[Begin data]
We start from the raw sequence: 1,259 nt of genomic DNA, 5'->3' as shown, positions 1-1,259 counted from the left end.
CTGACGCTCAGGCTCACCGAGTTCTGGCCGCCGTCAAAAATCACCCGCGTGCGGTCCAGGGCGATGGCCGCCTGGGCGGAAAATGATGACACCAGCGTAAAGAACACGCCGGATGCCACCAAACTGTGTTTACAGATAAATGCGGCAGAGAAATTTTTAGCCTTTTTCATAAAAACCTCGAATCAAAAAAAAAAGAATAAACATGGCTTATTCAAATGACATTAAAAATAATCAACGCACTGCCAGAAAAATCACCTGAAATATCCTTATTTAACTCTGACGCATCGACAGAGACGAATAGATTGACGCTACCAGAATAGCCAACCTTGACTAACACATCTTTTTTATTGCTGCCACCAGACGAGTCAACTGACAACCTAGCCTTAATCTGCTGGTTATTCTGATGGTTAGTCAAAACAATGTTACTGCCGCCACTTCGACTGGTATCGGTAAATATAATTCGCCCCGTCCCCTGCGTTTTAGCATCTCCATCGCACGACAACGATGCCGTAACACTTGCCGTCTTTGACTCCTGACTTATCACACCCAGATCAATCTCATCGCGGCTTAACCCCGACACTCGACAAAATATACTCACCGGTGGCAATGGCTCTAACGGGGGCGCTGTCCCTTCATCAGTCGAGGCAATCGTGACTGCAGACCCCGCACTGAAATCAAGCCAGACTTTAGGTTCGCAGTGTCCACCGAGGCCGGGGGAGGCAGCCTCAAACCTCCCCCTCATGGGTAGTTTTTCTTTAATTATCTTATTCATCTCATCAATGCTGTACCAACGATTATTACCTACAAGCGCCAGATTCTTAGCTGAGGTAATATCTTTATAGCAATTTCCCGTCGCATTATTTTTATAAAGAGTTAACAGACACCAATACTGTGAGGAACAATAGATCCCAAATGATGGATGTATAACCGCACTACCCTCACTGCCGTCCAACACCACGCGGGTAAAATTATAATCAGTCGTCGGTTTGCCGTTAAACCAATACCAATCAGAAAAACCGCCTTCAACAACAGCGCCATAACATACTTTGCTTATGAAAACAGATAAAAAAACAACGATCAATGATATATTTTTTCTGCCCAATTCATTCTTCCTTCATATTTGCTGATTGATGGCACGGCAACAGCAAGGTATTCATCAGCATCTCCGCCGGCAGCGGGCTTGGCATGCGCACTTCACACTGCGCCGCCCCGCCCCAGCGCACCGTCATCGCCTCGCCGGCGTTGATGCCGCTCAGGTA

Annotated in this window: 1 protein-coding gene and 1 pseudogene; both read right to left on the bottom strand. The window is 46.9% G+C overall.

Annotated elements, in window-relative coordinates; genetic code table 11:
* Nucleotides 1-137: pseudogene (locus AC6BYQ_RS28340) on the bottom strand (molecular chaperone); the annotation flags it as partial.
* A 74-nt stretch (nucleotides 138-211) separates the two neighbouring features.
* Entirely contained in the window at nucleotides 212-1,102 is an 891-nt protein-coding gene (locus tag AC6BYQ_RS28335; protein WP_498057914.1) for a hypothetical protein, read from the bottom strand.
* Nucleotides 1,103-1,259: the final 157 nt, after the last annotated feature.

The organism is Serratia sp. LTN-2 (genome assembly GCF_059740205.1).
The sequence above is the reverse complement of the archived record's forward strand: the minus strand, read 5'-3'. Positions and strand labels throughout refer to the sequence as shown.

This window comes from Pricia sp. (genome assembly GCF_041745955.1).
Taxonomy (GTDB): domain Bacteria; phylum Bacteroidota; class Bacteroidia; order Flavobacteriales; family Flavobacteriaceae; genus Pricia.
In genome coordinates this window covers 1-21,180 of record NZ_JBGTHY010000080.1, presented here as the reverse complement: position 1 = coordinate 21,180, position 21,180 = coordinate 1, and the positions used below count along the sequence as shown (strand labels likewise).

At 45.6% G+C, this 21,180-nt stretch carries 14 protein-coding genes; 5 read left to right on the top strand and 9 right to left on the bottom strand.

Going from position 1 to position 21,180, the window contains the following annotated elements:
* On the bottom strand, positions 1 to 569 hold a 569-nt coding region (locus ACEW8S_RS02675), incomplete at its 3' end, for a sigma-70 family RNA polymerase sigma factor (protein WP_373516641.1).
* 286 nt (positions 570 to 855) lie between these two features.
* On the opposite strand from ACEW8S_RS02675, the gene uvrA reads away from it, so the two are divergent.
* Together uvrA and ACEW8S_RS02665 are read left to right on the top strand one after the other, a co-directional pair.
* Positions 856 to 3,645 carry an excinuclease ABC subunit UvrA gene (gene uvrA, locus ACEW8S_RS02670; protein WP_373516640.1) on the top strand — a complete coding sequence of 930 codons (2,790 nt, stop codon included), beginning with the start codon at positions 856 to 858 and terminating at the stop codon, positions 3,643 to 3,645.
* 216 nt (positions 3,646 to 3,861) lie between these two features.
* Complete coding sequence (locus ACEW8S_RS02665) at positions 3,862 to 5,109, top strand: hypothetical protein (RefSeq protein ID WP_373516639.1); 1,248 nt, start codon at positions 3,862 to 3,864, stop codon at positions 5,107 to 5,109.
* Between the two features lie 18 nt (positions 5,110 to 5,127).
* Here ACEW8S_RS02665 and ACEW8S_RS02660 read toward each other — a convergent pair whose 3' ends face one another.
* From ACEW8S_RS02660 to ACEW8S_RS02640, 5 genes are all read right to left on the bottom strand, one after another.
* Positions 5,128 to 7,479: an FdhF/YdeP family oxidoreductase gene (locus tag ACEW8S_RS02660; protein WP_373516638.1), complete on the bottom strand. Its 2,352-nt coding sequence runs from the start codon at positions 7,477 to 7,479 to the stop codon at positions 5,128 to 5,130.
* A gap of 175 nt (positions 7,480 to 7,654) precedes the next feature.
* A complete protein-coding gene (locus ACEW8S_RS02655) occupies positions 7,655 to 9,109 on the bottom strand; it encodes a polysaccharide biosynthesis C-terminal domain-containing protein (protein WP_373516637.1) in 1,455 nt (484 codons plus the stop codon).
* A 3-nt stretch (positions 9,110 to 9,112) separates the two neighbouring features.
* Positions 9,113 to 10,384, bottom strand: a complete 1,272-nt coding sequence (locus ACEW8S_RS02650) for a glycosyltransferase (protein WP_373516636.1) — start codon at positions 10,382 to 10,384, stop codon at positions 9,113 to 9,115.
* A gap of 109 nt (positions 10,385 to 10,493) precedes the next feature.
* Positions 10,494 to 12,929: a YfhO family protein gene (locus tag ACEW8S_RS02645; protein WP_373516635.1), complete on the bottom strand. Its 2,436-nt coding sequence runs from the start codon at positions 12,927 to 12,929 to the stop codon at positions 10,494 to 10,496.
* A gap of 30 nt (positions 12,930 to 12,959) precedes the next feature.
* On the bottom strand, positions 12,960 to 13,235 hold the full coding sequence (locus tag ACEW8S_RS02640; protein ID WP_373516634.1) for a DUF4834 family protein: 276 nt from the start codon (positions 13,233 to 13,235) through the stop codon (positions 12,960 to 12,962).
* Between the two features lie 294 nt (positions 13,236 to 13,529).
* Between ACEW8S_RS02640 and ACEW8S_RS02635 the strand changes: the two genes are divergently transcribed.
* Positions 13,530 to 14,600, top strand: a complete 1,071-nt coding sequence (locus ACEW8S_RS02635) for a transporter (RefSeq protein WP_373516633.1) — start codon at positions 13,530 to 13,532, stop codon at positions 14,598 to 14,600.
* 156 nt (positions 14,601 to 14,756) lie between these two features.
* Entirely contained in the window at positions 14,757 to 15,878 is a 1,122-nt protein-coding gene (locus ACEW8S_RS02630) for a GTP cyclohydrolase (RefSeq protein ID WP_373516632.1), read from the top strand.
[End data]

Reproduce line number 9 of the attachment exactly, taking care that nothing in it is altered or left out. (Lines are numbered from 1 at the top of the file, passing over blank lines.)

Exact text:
The organism is Serratia sp. LTN-2 (genome assembly GCF_059740205.1).